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Still, some themes creep in. On The Venture Bros., the point of all that furious action—the twists, turns, betrayals, double-crosses, and of course the seemingly endless number of one-off hero/villain parodies—is that as much as the surface keeps moving, things underneath remain more or less the same. Brock Samson is back as the Ventures’ bodyguard, against Sgt. Hatred’s fervent protests (I counted two pedophile jokes this time out, and they were kind of funny? Maybe I’m just too used to it to care anymore), and Hank is still a goofball, albeit one who seems to have figured out how to get the most from life far more than his brother or his father. He even meets a girl! (It’s Wide Wale’s daughter, I’m guessing, which should be fun.)

And of course the super heroes and the super villains all manage to make everything more chaotic and ridiculous than it needs to be. The Crusaders jump into action when Hank does something stupid, only they jump without knowing what’s actually going on, and waste most of their efforts on trying to stop an increasingly furious Brock. There is good and evil in the show’s world, and heroes and villains, but the latter isn’t as a directly corrected to the former as they’d like to believe. Having powers and wanting to wear a costume doesn’t give you automatic moral authority in either direction, and the result is the same as it always is: punching (or shooting foot arrows) first, asking questions second.

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It all moves fast, and the best advice is just to enjoy the rush and not get too hung up on the details. But some things linger. While trying to get directions to a nearby college, Dean accidentally summons Jonas’s voice from his J-Phone, doing his version of Siri. It freaks him out a little; even Rusty says “Too soon.” I don’t want to give the moment, which is as much a gag as anything else, too much weight, but it does serve to remind that how ever fast things move, dead people stay dead. You can distract yourself with comic book stories, fist-fights, or giraffes, but some things don’t change.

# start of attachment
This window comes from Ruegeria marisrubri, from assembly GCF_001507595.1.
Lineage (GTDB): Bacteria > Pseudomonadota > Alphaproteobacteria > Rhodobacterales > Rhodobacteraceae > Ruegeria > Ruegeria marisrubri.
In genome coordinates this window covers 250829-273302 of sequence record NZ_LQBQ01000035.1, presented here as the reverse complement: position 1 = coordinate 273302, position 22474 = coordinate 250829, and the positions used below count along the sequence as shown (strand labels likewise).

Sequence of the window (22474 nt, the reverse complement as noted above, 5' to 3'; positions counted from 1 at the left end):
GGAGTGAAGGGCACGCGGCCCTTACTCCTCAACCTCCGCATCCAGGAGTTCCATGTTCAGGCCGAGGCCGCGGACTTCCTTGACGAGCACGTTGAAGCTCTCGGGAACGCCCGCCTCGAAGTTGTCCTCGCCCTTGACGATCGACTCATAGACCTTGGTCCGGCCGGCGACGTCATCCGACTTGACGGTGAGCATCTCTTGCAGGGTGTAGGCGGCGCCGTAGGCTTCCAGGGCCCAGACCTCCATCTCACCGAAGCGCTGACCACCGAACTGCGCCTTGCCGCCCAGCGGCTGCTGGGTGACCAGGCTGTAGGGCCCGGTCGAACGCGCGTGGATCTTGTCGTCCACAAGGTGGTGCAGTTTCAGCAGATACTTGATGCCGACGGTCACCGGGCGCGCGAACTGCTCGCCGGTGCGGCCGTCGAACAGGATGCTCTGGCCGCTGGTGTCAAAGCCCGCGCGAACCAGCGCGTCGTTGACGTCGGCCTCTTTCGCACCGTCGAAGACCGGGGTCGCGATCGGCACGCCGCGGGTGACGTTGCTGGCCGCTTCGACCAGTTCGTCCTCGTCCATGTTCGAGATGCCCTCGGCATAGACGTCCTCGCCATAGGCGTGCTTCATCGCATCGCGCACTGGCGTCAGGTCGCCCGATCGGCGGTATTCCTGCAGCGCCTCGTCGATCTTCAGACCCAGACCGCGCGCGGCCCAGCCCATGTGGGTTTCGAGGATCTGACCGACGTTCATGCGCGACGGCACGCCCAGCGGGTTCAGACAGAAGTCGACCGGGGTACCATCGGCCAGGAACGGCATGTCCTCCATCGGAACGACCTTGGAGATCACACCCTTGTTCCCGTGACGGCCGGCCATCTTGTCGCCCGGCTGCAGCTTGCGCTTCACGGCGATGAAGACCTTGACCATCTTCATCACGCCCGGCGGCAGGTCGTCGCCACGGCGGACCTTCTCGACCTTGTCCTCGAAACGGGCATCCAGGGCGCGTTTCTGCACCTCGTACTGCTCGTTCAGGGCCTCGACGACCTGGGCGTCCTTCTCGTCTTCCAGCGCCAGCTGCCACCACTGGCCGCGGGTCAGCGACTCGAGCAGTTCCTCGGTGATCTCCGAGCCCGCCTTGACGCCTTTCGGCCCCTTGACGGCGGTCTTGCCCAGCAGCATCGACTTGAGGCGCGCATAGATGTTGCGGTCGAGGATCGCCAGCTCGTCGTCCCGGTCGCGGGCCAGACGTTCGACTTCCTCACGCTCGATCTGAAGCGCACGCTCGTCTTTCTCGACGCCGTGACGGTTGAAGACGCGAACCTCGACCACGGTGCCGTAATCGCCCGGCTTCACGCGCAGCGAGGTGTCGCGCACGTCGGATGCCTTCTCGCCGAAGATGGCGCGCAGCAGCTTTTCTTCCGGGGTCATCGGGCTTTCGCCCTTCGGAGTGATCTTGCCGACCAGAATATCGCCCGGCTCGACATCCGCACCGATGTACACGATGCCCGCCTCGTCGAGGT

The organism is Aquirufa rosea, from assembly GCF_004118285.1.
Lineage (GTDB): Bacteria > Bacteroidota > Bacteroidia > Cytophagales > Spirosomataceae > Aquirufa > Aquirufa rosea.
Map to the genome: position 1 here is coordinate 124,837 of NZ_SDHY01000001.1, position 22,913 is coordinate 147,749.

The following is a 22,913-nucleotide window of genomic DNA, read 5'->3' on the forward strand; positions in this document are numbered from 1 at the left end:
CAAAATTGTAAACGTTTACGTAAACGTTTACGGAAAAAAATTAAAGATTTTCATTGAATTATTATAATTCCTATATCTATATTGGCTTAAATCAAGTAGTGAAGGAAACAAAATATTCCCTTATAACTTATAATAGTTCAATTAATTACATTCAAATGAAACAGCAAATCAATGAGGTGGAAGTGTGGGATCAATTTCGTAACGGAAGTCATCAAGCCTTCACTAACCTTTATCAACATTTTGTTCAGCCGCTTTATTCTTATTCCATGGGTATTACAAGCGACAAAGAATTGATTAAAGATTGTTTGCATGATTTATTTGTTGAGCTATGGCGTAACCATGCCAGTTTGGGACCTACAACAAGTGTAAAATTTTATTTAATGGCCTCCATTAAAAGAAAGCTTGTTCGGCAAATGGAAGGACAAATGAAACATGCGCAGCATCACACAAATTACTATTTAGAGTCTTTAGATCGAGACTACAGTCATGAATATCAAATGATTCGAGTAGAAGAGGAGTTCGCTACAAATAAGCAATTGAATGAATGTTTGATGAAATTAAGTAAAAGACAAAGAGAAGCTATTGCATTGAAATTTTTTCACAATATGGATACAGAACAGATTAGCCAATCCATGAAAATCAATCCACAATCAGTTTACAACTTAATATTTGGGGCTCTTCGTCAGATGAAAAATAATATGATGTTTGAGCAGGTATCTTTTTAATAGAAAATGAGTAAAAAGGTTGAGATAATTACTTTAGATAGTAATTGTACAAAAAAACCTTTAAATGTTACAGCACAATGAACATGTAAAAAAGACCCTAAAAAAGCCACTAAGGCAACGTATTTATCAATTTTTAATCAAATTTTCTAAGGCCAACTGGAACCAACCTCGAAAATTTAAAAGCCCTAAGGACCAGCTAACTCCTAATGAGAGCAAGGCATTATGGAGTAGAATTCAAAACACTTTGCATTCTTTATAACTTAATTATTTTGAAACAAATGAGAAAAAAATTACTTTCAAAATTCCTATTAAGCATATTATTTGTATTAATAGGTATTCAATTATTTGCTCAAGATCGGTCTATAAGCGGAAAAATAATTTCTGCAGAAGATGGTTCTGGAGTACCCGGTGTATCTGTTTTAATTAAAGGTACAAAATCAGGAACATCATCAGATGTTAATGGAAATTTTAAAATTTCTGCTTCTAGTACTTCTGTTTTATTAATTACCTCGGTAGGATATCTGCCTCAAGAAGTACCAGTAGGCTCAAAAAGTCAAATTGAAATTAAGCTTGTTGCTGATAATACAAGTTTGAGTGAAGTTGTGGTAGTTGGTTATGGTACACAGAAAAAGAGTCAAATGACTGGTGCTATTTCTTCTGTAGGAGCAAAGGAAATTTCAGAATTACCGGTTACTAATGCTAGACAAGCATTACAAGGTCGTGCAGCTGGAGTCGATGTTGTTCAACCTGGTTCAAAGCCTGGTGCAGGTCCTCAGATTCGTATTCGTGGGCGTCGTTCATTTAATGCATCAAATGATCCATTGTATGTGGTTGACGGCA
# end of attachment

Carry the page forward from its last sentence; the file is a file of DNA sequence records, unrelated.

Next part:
Stray observations

  • Admittedly, it’s possible that Jonas could come back, but that would undermine his death; besides, while the character had his moments, he never really got beyond the “Isn’t it funny that I’m so small and yet I’m super competent and handsome!” gag designed to nag at his brother.
  • Nathan Fillion is back! And the gag about his spider sense is deeply satisfying to anyone who grew up reading Spider-Man comics.
  • Brock meets a new potential love interest in Warriana. Her lasso of truth forces him to admit some things.
  • Hank is saved by Night Dick. (snicker)
  • Gary and the Monarch make a terrific team. I realize this isn’t a new development, but I love how that relationship has become one of the show’s storytelling go-tos.
  • Hank starts dressing like Justin Bieber. Oh Hank.
  • Rusty uses his new money to settle an old score, returning to a tailor he once dodged to pick up The Ambassador. It’s a speed suit. I don’t really have much to say about this scene, but I enjoyed. (Actually, I will say this: I love how Rusty has become somewhat more comfortable in his own skin over the run of the show without ever losing his core nerdy-ness. Or whatever you want to call it. He manages to get a win in just enough to keep him from being pathetic; at times, he’s even the closest thing the series has to a voice of reason.)
  • H.E.L.P.eR. is really not happy with the family’s new robot.